The Braden movie theater recently purchased three new digital movie projectors. But they came with a hefty price tag, which left Arlen Dow, owner, to wonder - is the transition to digital going to be the end of small locally owned movie theaters?

The big movie companies are cutting cause and slowly fading away 35 millimeter prints, which is what most local theaters used. The companies are going digital, because its easy to store and distribute, but that means the small theaters have to upgrade their movie projectors to digital ones, otherwise they will be forced to go out of business.

Sasha Spielman

To protect his investment Dow was forced to buy three new digital projectors that cost $60,000 a piece.

‘Just because I had to spend a lot of money to upgrade the projectors doesn’t mean I can charge more for a movie ticket,’ Dow said.

There are several programs and grants available to apply for, but qualifications are based on ticket sales.

According to Dow, Presque Isle’s Braden movie theater did qualify for one such program, but the movie theater in Caribou did not. Dow vows to keep the Caribou movie theater open for as long as he can, but he needs to buy digital projectors if he wants to keep the doors open.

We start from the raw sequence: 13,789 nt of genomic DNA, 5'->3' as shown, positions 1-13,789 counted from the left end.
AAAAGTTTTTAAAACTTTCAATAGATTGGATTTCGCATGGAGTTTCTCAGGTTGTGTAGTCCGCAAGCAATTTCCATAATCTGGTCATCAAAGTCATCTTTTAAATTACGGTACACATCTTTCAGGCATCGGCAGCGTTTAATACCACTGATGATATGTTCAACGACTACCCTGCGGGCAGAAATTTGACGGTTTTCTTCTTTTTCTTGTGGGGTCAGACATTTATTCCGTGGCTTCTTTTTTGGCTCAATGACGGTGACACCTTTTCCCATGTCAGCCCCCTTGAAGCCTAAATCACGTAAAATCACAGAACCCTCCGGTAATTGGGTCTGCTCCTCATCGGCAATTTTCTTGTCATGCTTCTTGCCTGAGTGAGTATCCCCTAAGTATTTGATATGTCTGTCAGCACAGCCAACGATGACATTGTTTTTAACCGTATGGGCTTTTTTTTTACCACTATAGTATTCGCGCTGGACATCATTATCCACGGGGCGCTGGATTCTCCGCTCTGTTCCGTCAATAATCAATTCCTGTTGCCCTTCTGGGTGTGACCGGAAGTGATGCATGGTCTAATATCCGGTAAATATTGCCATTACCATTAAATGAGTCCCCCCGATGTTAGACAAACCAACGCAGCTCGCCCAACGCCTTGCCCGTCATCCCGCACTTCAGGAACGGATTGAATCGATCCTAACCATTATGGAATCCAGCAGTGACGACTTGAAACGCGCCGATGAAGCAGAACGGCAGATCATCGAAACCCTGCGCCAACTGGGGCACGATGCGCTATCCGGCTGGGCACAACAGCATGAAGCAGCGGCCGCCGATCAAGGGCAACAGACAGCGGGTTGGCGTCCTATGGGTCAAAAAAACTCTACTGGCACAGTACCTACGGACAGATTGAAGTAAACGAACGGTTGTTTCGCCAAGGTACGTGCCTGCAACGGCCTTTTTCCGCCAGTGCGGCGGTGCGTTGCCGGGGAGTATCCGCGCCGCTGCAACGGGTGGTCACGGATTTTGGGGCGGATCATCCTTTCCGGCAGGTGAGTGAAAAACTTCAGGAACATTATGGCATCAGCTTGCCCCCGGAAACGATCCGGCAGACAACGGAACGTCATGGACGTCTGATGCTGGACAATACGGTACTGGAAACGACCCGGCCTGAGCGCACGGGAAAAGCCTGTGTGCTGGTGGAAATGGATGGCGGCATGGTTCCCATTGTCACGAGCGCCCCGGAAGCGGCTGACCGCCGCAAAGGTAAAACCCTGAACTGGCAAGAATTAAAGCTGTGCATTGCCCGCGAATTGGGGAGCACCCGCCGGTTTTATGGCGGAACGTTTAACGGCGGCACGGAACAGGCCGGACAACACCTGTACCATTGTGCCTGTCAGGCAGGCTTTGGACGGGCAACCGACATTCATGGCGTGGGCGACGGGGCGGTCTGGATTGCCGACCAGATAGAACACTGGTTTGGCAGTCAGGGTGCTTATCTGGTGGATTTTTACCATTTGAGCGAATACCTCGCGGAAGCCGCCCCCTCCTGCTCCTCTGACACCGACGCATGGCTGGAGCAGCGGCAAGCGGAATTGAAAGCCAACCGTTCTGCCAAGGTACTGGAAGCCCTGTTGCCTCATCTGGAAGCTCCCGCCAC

Sasha Spielman

‘From time to time people stop me on the street and they say ‘Thank you for bringing back to life the movie theater’ and it makes me happy to know that we are doing something nice for the community’ Dow said.

The new digital movie projectors in the Braden theater will be installed in the next few weeks. The theater will be closed for four days while the installation is going on. Dow said he hopes to have the new projectors running by Nov.1. He is trying to get the new James Bond movie ‘Skyfall’ to be the first digital movie shown at the Braden theater.

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